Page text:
Like college career centers, local libraries may also offer job seekers classes, seminars, and programs on résumé and cover-letter writing, interviewing, networking, and other job search skills. Some provide continuing-education classes to improve a job seeker's marketable skills. Additionally, libraries host job-search workshops, sometimes monthly or quarterly, which offer one-on-one assistance with a job seeker's specific job search-related issues. Job clubs can also be found at local libraries to provide job seekers with support, assistance, and advice regarding their job search. Many libraries partner with local workforce-development organizations to offer such programs.
College career centers offer many resources and the assistance of professional career counselors. These counselors are trained personnel who can help job seekers assess their own strengths and weaknesses, evaluate their goals and values, and determine what they want in a career. Because the amount of information available to job seekers can be overwhelming, these professionals can assist students with information overload and help them narrow their search. College career centers are designed to serve as a connection between student job seekers and employers, and they often have the benefit of a strong relationship with local employers.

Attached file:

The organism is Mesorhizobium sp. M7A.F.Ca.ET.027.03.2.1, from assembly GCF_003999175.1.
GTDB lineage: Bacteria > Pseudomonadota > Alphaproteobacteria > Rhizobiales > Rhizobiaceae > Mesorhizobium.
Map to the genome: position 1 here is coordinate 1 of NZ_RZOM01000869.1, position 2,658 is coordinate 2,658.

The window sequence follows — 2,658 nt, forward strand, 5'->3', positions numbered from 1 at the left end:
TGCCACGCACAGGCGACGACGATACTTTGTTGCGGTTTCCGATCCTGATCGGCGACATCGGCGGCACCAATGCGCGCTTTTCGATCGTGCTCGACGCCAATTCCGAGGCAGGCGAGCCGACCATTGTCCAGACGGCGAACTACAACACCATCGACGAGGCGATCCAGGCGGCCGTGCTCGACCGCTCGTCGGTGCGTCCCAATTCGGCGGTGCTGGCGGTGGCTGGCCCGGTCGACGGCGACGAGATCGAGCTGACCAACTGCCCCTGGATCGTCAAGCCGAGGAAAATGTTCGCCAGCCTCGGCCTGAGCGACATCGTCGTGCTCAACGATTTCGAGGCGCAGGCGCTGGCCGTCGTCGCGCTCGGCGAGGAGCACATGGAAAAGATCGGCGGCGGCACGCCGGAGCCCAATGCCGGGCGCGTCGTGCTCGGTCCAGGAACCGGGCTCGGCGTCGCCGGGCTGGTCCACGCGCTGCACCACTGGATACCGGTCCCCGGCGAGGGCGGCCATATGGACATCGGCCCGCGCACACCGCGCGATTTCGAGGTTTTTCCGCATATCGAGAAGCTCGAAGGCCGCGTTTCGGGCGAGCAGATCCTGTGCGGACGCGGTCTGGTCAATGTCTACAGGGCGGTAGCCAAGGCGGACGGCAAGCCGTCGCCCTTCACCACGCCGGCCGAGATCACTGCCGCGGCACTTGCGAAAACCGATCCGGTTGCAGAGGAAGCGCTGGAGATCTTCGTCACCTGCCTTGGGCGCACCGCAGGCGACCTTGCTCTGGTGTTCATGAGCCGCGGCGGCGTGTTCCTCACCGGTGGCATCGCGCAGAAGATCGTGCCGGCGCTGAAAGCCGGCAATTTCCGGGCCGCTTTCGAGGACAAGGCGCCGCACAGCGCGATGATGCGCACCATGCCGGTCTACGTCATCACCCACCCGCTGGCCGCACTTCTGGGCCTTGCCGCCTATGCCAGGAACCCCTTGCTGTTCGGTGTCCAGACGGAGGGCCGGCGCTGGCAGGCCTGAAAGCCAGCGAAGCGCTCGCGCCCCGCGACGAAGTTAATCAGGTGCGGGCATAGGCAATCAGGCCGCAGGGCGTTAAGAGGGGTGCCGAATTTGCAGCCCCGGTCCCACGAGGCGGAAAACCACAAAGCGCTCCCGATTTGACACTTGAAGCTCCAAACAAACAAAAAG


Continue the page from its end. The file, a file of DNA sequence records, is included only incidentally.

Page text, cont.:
However, there are several drawbacks to using a college career center. Access is usually limited to current students or recent graduates. After graduation, the time in which the physical center can be used is limited, though some online resources might be open to the general public. Also, the jobs advertised at college career centers focus on entry-level positions. Therefore, the jobs are often of limited interest to a job seeker doing a mid-career job search, which may include graduate students at the institution or others returning to school after a long absence.